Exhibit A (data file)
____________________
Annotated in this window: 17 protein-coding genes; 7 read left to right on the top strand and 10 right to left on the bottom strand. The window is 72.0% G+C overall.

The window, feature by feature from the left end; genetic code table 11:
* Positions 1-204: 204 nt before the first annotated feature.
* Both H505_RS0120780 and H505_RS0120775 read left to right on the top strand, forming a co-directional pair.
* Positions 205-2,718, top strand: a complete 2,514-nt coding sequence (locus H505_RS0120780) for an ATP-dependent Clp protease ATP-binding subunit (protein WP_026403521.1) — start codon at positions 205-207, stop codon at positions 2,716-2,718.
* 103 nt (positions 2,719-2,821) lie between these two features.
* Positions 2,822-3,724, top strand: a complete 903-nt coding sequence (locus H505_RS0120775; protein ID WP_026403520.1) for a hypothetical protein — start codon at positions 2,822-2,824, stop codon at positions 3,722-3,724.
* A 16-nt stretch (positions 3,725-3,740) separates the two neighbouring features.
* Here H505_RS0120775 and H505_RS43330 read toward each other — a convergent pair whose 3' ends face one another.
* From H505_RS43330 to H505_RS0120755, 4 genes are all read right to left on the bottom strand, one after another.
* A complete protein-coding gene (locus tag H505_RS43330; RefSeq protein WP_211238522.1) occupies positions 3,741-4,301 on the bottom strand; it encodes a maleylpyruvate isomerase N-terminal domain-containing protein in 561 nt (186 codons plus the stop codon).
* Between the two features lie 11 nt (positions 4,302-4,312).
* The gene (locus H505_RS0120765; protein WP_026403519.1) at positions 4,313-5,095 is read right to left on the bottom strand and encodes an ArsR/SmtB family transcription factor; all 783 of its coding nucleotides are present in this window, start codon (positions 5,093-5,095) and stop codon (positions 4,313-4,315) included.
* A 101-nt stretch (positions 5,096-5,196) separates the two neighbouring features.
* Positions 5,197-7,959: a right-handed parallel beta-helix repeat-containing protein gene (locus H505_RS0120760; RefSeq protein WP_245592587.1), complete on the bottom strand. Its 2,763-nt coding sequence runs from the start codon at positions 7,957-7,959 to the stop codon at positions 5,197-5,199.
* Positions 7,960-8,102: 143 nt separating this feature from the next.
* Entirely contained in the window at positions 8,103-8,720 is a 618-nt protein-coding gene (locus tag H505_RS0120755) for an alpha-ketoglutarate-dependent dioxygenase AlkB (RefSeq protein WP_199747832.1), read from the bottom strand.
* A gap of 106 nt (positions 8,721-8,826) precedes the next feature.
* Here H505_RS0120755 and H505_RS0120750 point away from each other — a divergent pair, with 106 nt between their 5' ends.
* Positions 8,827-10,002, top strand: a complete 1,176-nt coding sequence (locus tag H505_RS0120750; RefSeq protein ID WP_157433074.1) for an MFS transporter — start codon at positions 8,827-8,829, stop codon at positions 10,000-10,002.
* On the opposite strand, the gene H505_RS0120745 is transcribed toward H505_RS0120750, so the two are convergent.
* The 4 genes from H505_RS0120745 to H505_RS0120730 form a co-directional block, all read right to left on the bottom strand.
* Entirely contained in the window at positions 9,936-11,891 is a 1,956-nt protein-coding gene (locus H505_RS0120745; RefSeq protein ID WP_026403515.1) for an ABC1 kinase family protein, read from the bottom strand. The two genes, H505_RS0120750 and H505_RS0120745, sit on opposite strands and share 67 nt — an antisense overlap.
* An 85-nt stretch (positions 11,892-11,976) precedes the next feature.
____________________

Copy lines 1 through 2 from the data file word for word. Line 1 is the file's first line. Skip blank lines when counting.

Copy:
Annotated in this window: 17 protein-coding genes; 7 read left to right on the top strand and 10 right to left on the bottom strand. The window is 72.0% G+C overall.

The window, feature by feature from the left end; genetic code table 11: